Bob Scott, like many Tar Heels, grew up on a farm, and he expressed pleasure that North Carolina during the 1960s had grown slower than the national rate.
“I hope that our population growth continues to slow down,” Scott said in 1971, in the middle of his four-year term as governor. “North Carolina does not need its cities to become gigantic, overpopulated, urban jungles.”
But North Carolina has experienced sizzling growth since then – propelled by Research Triangle Park and Charlotte’s burgeoning banking industry, among other things. With the recent announcement that it has grown to 10 million people, the state’s population has doubled since Scott was governor.
And North Carolina has added more people since 2010 than any state except Texas, California, Florida and Georgia, according to Carolina Demography, a demographic consulting service at UNC-Chapel Hill.
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Ten million is just a milepost. But as all of us know, it is a sign of a state transformed.
When Scott became governor in 1969, North Carolina was still a very rooted state. One often could tell a person’s home county by his or her last name. And only Arkansas and Mississippi had less social, economic and religious diversity, according to a 1973 study by John L. Sullivan of the characteristics of the American states.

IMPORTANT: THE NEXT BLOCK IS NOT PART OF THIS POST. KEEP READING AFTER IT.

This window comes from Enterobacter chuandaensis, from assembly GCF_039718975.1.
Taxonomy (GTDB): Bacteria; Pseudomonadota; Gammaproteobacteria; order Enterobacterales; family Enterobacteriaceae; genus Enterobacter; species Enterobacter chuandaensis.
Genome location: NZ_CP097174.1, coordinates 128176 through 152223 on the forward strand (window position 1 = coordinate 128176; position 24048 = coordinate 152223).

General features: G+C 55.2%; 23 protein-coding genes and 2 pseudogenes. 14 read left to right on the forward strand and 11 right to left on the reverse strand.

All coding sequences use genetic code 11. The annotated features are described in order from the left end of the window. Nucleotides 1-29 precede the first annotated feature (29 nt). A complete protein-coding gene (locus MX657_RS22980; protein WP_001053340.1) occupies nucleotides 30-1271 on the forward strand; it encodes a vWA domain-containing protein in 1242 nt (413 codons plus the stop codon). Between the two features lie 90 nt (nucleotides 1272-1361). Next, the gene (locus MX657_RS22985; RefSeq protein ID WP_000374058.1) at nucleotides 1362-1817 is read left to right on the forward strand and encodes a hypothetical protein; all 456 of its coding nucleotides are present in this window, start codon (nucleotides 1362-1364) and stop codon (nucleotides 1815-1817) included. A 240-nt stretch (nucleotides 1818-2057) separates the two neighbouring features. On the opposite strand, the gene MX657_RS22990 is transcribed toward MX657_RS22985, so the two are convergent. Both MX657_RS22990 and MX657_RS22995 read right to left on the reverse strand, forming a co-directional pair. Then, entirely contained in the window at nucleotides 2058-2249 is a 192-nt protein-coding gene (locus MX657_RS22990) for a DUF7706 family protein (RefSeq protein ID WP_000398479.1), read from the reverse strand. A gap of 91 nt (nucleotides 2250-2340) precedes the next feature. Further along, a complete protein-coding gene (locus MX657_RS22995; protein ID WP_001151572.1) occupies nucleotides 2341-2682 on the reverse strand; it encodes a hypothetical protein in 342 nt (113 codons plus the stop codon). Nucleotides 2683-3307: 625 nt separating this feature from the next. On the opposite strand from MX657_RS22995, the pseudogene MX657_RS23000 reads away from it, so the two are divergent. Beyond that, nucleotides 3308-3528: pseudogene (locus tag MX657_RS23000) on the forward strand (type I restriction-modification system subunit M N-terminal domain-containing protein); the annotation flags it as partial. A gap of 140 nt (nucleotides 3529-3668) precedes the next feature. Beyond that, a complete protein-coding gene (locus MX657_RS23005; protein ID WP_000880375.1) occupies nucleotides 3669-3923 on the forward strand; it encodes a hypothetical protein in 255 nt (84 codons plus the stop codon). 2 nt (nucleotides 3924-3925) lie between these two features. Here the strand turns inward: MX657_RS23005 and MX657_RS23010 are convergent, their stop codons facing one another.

Today, North Carolina adds, on average, 281 new people very day – and most are from other states.
Among today’s North Carolinians, 58.5 percent are Tar Heel natives, 33.1 percent were born in other states and the rest were born in other countries, according to the U.S. Census Bureau. They also look different. As of the 2010 Census, about 69.5 percent were white, 21.5 percent black, 8.4 percent Latino and 2.2 percent Asian.
The population also is shifting radically from rural areas and towns to the metropolitan areas. For most of North Carolina’s history, the state had no large cities; its culture was defined by rural and small-town life.
But now, while nearly all the growth is in the urban areas – particularly the Triangle and Charlotte metro areas – the rural areas and small towns are stagnant or dying.
The decline of agriculture is partly to blame. In 1949, there were 288,508 farms in North Carolina. By 1969, there were 119,386, and by 2012 there were only about 50,000.
North Carolina’s industrial base once was spread out in small towns, and when the textile mills and furniture factories closed, the towns took a heavy hit. In the 10 years after 1996, the number of textile and apparel plants in North Carolina dropped from 2,153 to 1,282, and the number employed in those plants plummeted from 233,715 to 80,232.
Demographers predict more of the same.
The Triangle is projected to have 24 percent growth through 2030 and the Charlotte area 21 percent. But 15 counties are projected to have no growth, and 18 are expected to lose population.
These trends will be difficult to change because they are being driven by market forces.
The radical shifts – rapid growth, rural to urban, greater diversity – are unsettling to some. And there are probably still a lot of people like Bob Scott who worry about whether bigger is better.
But many states would love to be in North Carolina’s position.